Arieso tracks smart device user trends

Telecomunications operators in Africa can gain advance notice of the prospects for emerging markets across the continent.Capacity versus Signal-to-Noise (SNR)

There are issues surfacing already - particularly, amongst those where smart devices such as the iPad, the Playbook and the Galaxy Tab have been introduced to subscribers. In that sense, it is interesting to note operator concerns over limited spectrum in markets experiencing extreme data usage.

In a new report on data usage by smart device network users - 'Recent Smartphone Trends & the Extreme Data User' - Arieso hints at implications for improvements in network architecture to get closer to the subscriber, and to respond better to subscriber behaviour. Should emerging market operators consider offloading strategies now - for instance, through the prospect of introducing microcells to manage traffic intensity?

Spectrum is fundamentally limited, subject to licensing costs, and made available in an infrequent manner. Since the capacity performance typically scales with the amount of spectrum, the capacity of a network is typically expressed per unit of spectrum (e.g., bits/sec/Hz).

The performance of any air interface (such as GSM, UMTS, LTE) is subject to the Shannon Limit. Progress in coding and modulation results in modern communications systems that are within a few deciBels (dB) of the Shannon Limit. While there have been substantial gains going from GSM to UMTS and from UMTS to LTE, there are diminishing opportunities for gains in the future.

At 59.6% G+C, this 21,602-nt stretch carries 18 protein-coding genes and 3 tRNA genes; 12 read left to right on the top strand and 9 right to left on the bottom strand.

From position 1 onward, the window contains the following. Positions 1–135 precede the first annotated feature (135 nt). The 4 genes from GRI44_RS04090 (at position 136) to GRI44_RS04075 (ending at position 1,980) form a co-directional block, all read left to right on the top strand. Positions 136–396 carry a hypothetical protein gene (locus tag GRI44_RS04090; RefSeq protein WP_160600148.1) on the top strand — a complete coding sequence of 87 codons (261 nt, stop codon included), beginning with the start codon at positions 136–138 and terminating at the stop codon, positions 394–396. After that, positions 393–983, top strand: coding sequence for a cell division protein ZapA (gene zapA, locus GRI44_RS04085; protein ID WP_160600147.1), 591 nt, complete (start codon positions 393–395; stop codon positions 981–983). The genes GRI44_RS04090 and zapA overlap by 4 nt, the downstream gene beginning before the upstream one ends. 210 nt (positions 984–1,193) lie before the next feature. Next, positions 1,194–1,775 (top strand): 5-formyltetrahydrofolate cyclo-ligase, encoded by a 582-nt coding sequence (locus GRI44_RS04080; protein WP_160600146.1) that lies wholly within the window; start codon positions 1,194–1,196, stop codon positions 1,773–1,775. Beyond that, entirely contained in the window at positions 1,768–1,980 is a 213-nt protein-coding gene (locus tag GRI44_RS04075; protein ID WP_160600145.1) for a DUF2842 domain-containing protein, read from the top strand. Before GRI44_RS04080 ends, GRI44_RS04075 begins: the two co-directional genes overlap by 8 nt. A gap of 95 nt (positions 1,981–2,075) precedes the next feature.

This leaves network design as the final frontier in maximising the capacity of wireless networks. In the graphic on this page showing capacity versus signal-to-noise (SNR) data, the operating points P1, P2, P3 and P4 can be viewed as four different network designs where sites are placed increasingly closer to where the subscriber is located (going from the low SNR values of P1 to the higher SNR values of P4). These gains can only be accomplished by knowing where subscribers are located. Surgical placement of small cells not only results in the desired data off-load in the near-term, but also satisfies long-term optimality criteria.

While much of the emphasis has been on migration to LTE, offloading can also be accomplished using UMTS strategies. This may be done by placing small cells in the immediate vicinity of where the extreme data users are located.

Author of the report, Arieso CTO Mike Flanagan says, "The degree to which African operators may pursue UMTS strategies differs compared to Europe, or America, in the sense that may still be scope for the surgical introduction of new network infrastructure to address demand." Arieso worked with MTN in South Africa, and there were lessons learned from data usage patterns recorded and responded to around the time of the World Cup in 2010, with respect to locating smart devices, and identifying hotspots and utilising location-aware subscriber data solutions. This applies across the continent, for there are variances in penetration rates in most countries  - as the most advanced and affluent users at large in Africa look for the best data experiences. A prime consideration to take away is that it is imperative to process data to determine location and so to manage subscriber usage - especially since the wireless operator may be sitting on data traffic that hasn't been properly monetised.

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